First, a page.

"Day zero" is the result of water planning by looking in the rear-view mirror. The past is no longer a guide to the future; water demand has outstripped supplies because we are tied to business-as-usual planning practices and water prices, and this goes hand-in-hand with the inability of the public sector to factor the impacts of climate change into long-term water planning. Lead in drinking water is the result of lead pipe service lines that have not been replaced and in many cases only recently identified by utilities, governments and customers. An estimated 22 million people in the US are potentially using lead water service lines. This aging infrastructure won't repair or replace itself.
One of the most troubling aspects of the global water crisis is that those least able to afford access to water are also the ones who pay a disproportionately high percentage of their income for it. A report by WaterAid revealed that a standard water bill in developed countries is as little as 0.1 percent of the income of someone earning the minimum wage, while in a country like Madagascar a person reliant on a tanker truck for their water supply would spend as much as 45 percent of their daily income on water to get just the recommended daily minimum supply. In Mozambique, families relying on black-market vendors will spend up to 100 times as much on water as those reached by government-subsidized water supplies.
Finally, we need to understand that the discussion of a projected gap between supply and demand is misleading. There is no gap, only poor choices around allocation. The wealthy will have access to water, and the poor will pay more for water of questionable quality. From Flint residents using bottled water and paying high water utility rates, to the poor in South Africa waiting in line for their allocation of water — inequity is everywhere.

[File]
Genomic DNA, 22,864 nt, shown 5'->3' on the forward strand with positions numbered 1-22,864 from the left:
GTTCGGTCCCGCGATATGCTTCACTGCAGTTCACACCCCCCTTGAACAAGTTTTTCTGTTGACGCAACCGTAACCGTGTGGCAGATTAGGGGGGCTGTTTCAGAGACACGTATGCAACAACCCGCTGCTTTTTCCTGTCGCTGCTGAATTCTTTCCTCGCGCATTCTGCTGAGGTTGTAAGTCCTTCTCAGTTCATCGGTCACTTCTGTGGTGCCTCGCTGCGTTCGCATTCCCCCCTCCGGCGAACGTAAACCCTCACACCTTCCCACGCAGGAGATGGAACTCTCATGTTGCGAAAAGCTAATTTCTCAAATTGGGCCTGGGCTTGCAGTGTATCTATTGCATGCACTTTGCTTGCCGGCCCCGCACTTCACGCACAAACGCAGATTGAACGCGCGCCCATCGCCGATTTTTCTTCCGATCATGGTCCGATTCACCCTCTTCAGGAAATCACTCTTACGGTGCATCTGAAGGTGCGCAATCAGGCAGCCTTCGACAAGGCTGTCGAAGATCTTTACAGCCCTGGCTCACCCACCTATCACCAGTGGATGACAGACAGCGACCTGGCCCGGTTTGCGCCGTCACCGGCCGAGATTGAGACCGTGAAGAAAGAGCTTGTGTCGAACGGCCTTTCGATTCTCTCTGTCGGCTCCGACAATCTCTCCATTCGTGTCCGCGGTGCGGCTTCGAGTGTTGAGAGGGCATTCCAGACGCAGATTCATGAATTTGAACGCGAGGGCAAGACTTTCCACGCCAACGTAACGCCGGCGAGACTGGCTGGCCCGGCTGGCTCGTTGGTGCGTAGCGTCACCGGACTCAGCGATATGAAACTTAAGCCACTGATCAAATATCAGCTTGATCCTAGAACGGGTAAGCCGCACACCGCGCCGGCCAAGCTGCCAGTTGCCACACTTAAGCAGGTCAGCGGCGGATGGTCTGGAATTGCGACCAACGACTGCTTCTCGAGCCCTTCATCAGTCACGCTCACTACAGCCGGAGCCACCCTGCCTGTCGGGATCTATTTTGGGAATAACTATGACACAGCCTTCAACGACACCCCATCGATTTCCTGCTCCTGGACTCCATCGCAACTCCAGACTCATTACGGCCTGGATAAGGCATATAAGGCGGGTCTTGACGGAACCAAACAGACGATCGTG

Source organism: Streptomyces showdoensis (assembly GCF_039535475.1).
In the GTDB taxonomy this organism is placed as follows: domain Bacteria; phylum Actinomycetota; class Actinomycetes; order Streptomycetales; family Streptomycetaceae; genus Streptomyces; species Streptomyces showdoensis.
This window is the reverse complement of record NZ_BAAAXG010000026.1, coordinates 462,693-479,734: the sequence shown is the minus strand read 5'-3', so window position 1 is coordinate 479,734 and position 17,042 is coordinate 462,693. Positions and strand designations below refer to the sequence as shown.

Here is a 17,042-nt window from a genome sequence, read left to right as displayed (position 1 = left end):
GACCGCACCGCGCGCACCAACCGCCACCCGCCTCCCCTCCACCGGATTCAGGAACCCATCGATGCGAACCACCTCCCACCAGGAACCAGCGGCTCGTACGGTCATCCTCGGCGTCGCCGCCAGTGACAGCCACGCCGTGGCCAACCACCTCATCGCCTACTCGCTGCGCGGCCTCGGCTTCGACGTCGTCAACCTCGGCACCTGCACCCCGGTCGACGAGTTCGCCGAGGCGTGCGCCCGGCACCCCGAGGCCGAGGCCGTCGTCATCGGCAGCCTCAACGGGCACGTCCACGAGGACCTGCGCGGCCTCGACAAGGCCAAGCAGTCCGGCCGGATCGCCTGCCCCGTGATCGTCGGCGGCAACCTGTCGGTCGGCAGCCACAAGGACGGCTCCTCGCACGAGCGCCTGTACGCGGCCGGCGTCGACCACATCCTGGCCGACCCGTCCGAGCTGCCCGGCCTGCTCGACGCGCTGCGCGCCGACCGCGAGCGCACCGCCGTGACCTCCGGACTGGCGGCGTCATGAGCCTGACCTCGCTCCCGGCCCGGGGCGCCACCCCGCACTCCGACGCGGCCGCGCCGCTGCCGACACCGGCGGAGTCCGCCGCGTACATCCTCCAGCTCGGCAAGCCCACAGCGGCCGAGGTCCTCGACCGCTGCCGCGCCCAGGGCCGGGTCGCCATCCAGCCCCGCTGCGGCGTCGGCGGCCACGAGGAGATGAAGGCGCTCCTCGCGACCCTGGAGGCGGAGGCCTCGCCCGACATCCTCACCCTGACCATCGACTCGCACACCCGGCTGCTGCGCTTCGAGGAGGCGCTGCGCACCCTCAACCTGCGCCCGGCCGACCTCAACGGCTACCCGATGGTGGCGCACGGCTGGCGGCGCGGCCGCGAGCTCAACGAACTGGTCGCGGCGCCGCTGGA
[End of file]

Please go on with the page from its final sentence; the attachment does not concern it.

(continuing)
Water Inequity Requires Global Action — Now.
These troubling scenarios beg the obvious question: What to do? We do know that ongoing reports on the 'water crisis' are not going to catalyze action to address water scarcity, poor quality, access and affordability. Ensuring the human right to water feels distant at times.
We need to mobilize an ecosystem of stakeholders to be fully engaged in developing and scaling solutions. The public sector, private sector, NGOs, entrepreneurs, investors, academics and civil society must all be engaged in solving water scarcity and quality problems. Each stakeholder brings unique skills, scale and speed of impact (for example, entrepreneurs are fast but lack scale, while conversely the public sector is slow but has scale).
We also urgently need to change how we talk about water. We consistently talk about droughts happening across the globe — but what we are really dealing with is an overallocation of water due to business-as-usual practices and the impacts of climate change.
We need to democratize access to water data and actionable information. Imagine providing anyone with a smartphone the ability to know, on a real-time basis, the quality of their drinking water and actions to secure safe water. Putting this information in the hands of civil society instead or solely relying on centralized regulatory agencies and utilities will change public policies.
Will Sarni is the founder and CEO of Water Foundry.
Note: This post also appears on the World Economic Forum.
Reposted with permission from our media associate Circle of Blue.